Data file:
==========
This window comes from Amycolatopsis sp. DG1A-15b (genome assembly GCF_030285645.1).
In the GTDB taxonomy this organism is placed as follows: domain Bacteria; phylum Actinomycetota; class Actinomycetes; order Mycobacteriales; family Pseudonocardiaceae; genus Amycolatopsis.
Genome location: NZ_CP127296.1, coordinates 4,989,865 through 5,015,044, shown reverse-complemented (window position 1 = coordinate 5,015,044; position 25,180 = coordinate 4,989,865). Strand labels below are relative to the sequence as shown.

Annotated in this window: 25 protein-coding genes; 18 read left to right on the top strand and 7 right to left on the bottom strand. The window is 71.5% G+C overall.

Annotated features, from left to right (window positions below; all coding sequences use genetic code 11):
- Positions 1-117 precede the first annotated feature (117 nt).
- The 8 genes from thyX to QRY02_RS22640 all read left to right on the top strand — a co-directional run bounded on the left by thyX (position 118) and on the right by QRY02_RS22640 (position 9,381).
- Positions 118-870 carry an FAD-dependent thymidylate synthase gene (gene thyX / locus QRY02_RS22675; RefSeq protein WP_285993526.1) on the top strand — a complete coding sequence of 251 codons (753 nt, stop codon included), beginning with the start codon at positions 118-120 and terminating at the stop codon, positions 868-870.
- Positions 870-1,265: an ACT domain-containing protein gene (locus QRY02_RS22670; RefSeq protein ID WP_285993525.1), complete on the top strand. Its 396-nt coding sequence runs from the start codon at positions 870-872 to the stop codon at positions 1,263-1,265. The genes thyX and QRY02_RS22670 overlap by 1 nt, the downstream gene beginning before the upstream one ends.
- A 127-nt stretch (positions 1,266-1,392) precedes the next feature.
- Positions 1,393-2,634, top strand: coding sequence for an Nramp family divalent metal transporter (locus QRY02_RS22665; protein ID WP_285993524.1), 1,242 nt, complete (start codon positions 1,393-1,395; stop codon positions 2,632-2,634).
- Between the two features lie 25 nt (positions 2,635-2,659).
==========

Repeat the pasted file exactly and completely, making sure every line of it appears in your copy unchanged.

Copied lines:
This window comes from Amycolatopsis sp. DG1A-15b (genome assembly GCF_030285645.1).
In the GTDB taxonomy this organism is placed as follows: domain Bacteria; phylum Actinomycetota; class Actinomycetes; order Mycobacteriales; family Pseudonocardiaceae; genus Amycolatopsis.
Genome location: NZ_CP127296.1, coordinates 4,989,865 through 5,015,044, shown reverse-complemented (window position 1 = coordinate 5,015,044; position 25,180 = coordinate 4,989,865). Strand labels below are relative to the sequence as shown.

Annotated in this window: 25 protein-coding genes; 18 read left to right on the top strand and 7 right to left on the bottom strand. The window is 71.5% G+C overall.

Annotated features, from left to right (window positions below; all coding sequences use genetic code 11):
- Positions 1-117 precede the first annotated feature (117 nt).
- The 8 genes from thyX to QRY02_RS22640 all read left to right on the top strand — a co-directional run bounded on the left by thyX (position 118) and on the right by QRY02_RS22640 (position 9,381).
- Positions 118-870 carry an FAD-dependent thymidylate synthase gene (gene thyX / locus QRY02_RS22675; RefSeq protein WP_285993526.1) on the top strand — a complete coding sequence of 251 codons (753 nt, stop codon included), beginning with the start codon at positions 118-120 and terminating at the stop codon, positions 868-870.
- Positions 870-1,265: an ACT domain-containing protein gene (locus QRY02_RS22670; RefSeq protein ID WP_285993525.1), complete on the top strand. Its 396-nt coding sequence runs from the start codon at positions 870-872 to the stop codon at positions 1,263-1,265. The genes thyX and QRY02_RS22670 overlap by 1 nt, the downstream gene beginning before the upstream one ends.
- A 127-nt stretch (positions 1,266-1,392) precedes the next feature.
- Positions 1,393-2,634, top strand: coding sequence for an Nramp family divalent metal transporter (locus QRY02_RS22665; protein ID WP_285993524.1), 1,242 nt, complete (start codon positions 1,393-1,395; stop codon positions 2,632-2,634).
- Between the two features lie 25 nt (positions 2,635-2,659).